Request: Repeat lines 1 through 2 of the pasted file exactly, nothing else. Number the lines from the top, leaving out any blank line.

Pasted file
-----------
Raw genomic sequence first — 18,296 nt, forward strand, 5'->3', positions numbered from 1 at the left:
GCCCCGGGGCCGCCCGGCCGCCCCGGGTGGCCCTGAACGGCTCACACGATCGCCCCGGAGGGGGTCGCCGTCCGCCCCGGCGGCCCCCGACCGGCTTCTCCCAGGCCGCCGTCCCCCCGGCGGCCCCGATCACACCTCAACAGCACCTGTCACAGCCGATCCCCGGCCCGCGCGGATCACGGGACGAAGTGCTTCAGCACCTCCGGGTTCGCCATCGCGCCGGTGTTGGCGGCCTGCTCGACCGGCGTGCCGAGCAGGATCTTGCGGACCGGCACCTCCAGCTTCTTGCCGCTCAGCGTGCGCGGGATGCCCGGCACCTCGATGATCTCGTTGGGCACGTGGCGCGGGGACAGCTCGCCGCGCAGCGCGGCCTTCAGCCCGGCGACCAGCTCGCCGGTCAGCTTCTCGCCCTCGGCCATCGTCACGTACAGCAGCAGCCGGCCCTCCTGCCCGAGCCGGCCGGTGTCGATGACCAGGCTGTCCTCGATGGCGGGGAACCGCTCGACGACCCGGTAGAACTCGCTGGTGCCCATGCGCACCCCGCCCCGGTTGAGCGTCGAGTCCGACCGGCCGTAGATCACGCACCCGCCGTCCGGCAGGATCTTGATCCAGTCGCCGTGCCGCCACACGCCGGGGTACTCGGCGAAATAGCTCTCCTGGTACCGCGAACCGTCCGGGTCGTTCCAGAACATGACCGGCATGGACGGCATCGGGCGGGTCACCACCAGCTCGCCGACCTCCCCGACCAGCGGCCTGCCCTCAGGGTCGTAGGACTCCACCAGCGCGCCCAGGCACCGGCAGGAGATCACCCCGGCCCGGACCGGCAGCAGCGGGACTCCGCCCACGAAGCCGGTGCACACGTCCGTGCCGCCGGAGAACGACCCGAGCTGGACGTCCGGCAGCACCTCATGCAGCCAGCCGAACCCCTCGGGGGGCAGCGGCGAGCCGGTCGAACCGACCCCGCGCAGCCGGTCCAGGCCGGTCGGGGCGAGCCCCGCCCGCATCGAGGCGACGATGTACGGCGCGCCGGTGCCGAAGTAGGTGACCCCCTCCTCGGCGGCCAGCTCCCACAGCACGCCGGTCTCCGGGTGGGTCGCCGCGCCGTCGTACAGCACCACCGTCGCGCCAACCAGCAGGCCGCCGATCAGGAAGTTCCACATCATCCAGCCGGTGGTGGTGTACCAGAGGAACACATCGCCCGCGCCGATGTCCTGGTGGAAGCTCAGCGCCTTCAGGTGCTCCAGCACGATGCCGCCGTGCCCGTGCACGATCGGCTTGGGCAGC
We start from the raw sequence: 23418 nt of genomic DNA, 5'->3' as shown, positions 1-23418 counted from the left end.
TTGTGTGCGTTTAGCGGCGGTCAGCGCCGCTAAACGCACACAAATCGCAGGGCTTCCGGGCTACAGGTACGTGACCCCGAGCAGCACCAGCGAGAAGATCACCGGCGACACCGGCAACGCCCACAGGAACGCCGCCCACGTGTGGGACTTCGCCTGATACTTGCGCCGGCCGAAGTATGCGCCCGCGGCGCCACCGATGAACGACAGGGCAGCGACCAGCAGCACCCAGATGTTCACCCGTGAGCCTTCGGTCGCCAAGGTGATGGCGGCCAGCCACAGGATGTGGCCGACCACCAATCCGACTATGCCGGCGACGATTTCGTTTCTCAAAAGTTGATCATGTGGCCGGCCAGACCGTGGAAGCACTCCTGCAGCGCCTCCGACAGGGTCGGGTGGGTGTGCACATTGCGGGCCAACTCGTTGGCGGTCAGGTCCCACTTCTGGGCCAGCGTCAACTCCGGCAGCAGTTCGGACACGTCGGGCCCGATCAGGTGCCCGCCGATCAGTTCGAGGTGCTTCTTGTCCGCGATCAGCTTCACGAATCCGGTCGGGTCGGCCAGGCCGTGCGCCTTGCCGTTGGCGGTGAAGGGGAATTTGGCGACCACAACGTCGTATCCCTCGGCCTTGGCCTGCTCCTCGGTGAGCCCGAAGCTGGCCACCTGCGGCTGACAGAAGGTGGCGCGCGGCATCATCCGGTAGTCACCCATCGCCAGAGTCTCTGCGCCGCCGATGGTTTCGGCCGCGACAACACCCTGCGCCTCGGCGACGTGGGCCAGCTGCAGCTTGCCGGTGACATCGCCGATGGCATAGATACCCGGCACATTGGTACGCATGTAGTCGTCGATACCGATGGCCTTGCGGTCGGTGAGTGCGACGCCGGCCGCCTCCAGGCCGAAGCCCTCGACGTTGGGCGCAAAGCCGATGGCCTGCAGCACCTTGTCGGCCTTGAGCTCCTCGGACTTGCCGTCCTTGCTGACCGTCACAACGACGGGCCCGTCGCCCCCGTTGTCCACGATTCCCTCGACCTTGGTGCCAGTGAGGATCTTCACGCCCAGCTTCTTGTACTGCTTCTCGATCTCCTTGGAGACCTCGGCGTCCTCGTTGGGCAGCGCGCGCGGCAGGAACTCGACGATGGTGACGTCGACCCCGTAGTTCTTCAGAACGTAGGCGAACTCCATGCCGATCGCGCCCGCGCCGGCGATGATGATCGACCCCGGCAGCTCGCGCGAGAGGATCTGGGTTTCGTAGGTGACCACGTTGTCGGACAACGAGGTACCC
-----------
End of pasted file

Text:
Raw genomic sequence first — 18,296 nt, forward strand, 5'->3', positions numbered from 1 at the left:
GCCCCGGGGCCGCCCGGCCGCCCCGGGTGGCCCTGAACGGCTCACACGATCGCCCCGGAGGGGGTCGCCGTCCGCCCCGGCGGCCCCCGACCGGCTTCTCCCAGGCCGCCGTCCCCCCGGCGGCCCCGATCACACCTCAACAGCACCTGTCACAGCCGATCCCCGGCCCGCGCGGATCACGGGACGAAGTGCTTCAGCACCTCCGGGTTCGCCATCGCGCCGGTGTTGGCGGCCTGCTCGACCGGCGTGCCGAGCAGGATCTTGCGGACCGGCACCTCCAGCTTCTTGCCGCTCAGCGTGCGCGGGATGCCCGGCACCTCGATGATCTCGTTGGGCACGTGGCGCGGGGACAGCTCGCCGCGCAGCGCGGCCTTCAGCCCGGCGACCAGCTCGCCGGTCAGCTTCTCGCCCTCGGCCATCGTCACGTACAGCAGCAGCCGGCCCTCCTGCCCGAGCCGGCCGGTGTCGATGACCAGGCTGTCCTCGATGGCGGGGAACCGCTCGACGACCCGGTAGAACTCGCTGGTGCCCATGCGCACCCCGCCCCGGTTGAGCGTCGAGTCCGACCGGCCGTAGATCACGCACCCGCCGTCCGGCAGGATCTTGATCCAGTCGCCGTGCCGCCACACGCCGGGGTACTCGGCGAAATAGCTCTCCTGGTACCGCGAACCGTCCGGGTCGTTCCAGAACATGACCGGCATGGACGGCATCGGGCGGGTCACCACCAGCTCGCCGACCTCCCCGACCAGCGGCCTGCCCTCAGGGTCGTAGGACTCCACCAGCGCGCCCAGGCACCGGCAGGAGATCACCCCGGCCCGGACCGGCAGCAGCGGGACTCCGCCCACGAAGCCGGTGCACACGTCCGTGCCGCCGGAGAACGACCCGAGCTGGACGTCCGGCAGCACCTCATGCAGCCAGCCGAACCCCTCGGGGGGCAGCGGCGAGCCGGTCGAACCGACCCCGCGCAGCCGGTCCAGGCCGGTCGGGGCGAGCCCCGCCCGCATCGAGGCGACGATGTACGGCGCGCCGGTGCCGAAGTAGGTGACCCCCTCCTCGGCGGCCAGCTCCCACAGCACGCCGGTCTCCGGGTGGGTCGCCGCGCCGTCGTACAGCACCACCGTCGCGCCAACCAGCAGGCCGCCGATCAGGAAGTTCCACATCATCCAGCCGGTGGTGGTGTACCAGAGGAACACATCGCCCGCGCCGATGTCCTGGTGGAAGCTCAGCGCCTTCAGGTGCTCCAGCACGATGCCGCCGTGCCCGTGCACGATCGGCTTGGGCAGC